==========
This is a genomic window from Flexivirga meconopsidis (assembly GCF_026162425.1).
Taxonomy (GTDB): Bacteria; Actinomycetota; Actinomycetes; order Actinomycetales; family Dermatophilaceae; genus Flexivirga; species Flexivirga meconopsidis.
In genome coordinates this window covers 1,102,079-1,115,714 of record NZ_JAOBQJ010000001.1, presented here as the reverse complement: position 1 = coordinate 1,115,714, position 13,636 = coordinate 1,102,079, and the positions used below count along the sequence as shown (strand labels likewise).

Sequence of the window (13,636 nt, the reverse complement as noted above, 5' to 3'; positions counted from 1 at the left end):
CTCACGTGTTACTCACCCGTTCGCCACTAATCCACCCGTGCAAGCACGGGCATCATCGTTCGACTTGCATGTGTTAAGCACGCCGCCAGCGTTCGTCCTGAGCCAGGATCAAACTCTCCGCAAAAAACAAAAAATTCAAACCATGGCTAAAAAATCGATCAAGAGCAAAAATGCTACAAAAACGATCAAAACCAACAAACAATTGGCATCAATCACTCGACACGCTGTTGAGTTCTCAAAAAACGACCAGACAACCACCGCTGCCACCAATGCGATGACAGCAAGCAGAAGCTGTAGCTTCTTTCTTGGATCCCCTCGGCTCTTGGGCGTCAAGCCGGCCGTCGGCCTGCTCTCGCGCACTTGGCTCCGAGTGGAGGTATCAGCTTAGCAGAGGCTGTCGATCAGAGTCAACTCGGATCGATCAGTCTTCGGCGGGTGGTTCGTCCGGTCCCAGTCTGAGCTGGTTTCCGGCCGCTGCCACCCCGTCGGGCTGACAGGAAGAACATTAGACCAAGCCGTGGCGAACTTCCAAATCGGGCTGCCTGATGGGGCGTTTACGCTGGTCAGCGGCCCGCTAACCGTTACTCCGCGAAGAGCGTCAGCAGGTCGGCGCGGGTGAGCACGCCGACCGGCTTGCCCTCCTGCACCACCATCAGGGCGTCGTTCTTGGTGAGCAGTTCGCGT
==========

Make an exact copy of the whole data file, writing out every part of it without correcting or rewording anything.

This is a genomic window from Flexivirga meconopsidis (assembly GCF_026162425.1).
Taxonomy (GTDB): Bacteria; Actinomycetota; Actinomycetes; order Actinomycetales; family Dermatophilaceae; genus Flexivirga; species Flexivirga meconopsidis.
In genome coordinates this window covers 1,102,079-1,115,714 of record NZ_JAOBQJ010000001.1, presented here as the reverse complement: position 1 = coordinate 1,115,714, position 13,636 = coordinate 1,102,079, and the positions used below count along the sequence as shown (strand labels likewise).

Sequence of the window (13,636 nt, the reverse complement as noted above, 5' to 3'; positions counted from 1 at the left end):
CTCACGTGTTACTCACCCGTTCGCCACTAATCCACCCGTGCAAGCACGGGCATCATCGTTCGACTTGCATGTGTTAAGCACGCCGCCAGCGTTCGTCCTGAGCCAGGATCAAACTCTCCGCAAAAAACAAAAAATTCAAACCATGGCTAAAAAATCGATCAAGAGCAAAAATGCTACAAAAACGATCAAAACCAACAAACAATTGGCATCAATCACTCGACACGCTGTTGAGTTCTCAAAAAACGACCAGACAACCACCGCTGCCACCAATGCGATGACAGCAAGCAGAAGCTGTAGCTTCTTTCTTGGATCCCCTCGGCTCTTGGGCGTCAAGCCGGCCGTCGGCCTGCTCTCGCGCACTTGGCTCCGAGTGGAGGTATCAGCTTAGCAGAGGCTGTCGATCAGAGTCAACTCGGATCGATCAGTCTTCGGCGGGTGGTTCGTCCGGTCCCAGTCTGAGCTGGTTTCCGGCCGCTGCCACCCCGTCGGGCTGACAGGAAGAACATTAGACCAAGCCGTGGCGAACTTCCAAATCGGGCTGCCTGATGGGGCGTTTACGCTGGTCAGCGGCCCGCTAACCGTTACTCCGCGAAGAGCGTCAGCAGGTCGGCGCGGGTGAGCACGCCGACCGGCTTGCCCTCCTGCACCACCATCAGGGCGTCGTTCTTGGTGAGCAGTTCGCGT